Sometimes I wonder if the Twins actually have a true “rivalry” with any other MLB team. I think we’re all tired of getting our brains beat in by the Yankees every series, whether in the regular season or post-season, but everyone hates the Yankees and, after all, a true rivalry requires some level of mutual dislike, doesn’t it? I’m not altogether sure that Yankee fans even realize the Twins play in the same league as their team.
The closest thing to a rivalry the Twins have probably has to be with the White Sox (or BitchSox, as Batgirl taught us to refer to them). I admit that they’re the AL Central Division team I’ve come to know and despise the most.
I look at the SouthSiders as pretty much the “anti-Twins” organization. Even the way their front office operates has pretty much been the polar opposite of the Twins’ method of operating. Their approach seems to be to headline-making trades, without regard for fiscal issues, in a nearly annual attempt to “win it all” and if (more like “when”) that doesn’t work, blow things up and do it all over again.
GM Kenny Williams has been making noises about blowing the team up this off-season, but has he really done that? Let’s take a look.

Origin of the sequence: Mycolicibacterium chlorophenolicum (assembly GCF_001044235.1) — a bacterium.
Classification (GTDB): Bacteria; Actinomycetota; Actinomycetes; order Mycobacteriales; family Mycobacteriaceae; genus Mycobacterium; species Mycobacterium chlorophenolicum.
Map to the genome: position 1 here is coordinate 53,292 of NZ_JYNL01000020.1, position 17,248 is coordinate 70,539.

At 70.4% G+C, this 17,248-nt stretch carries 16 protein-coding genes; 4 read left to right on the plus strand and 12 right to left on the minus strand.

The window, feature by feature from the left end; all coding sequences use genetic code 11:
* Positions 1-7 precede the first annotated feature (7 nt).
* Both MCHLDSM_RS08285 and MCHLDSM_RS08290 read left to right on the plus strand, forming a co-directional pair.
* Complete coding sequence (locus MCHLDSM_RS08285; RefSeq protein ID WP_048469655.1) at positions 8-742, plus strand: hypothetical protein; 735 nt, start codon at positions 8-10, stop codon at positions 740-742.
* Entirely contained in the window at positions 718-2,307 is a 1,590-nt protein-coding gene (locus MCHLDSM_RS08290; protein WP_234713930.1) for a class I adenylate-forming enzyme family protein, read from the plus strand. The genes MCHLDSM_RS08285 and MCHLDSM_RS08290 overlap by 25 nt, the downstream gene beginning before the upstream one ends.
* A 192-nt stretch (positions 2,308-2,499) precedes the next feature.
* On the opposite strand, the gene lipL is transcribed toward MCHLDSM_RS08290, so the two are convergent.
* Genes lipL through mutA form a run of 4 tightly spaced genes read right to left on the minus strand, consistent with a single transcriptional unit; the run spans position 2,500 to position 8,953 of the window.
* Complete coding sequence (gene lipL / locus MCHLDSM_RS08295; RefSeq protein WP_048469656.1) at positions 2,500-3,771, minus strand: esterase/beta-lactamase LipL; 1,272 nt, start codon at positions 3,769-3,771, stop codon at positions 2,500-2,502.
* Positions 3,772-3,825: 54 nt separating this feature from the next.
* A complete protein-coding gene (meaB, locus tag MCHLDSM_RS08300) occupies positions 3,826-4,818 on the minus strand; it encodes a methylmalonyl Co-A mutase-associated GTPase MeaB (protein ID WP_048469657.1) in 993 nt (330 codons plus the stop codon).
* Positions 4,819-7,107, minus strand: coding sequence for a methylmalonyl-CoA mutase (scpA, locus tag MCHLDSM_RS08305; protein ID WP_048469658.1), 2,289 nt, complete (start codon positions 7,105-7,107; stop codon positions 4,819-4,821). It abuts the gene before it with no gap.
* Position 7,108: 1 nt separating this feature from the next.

Standings: 3rd place AL Central by 16 games behind Tigers
Playoffs: None. Their last playoff appearance was in 2008 (a memory Twins fans would just as soon forget)
Players of Note Lost: P Mark Buehrle, OF Carlos Quentin, P Sergio Santos, P Jason Frasor
Players of Note Added: Nobody whatsoever
M*A*S*H unit: P Jake Peavy has yet to prove healthy enough to make any significant contribution to the White Sox. Other than that, however, the Sox really can’t blame their misfortunes on injuries. Adam Dunn, Alex Rios and Gordon Beckham all stayed quite healthy in 2011… they just sucked at baseball.
Outlook: Between the four players noted above and Edwin Jackson, who the Sox shipped away during the middle of 2011, Williams has cleared about $40 million of payroll. If they open the season with what’s currently on their roster, they’ll be shelling out close to $10 million less in salary than the Twins will. Well over half of the Sox current contractual commitments for 2012 is wrapped up in four players. Ordinarily, that may not be such a big deal, but when three out of those four big ticket ballplayers have produced the way Peavy, Dunn and Rios have, that’s a problem.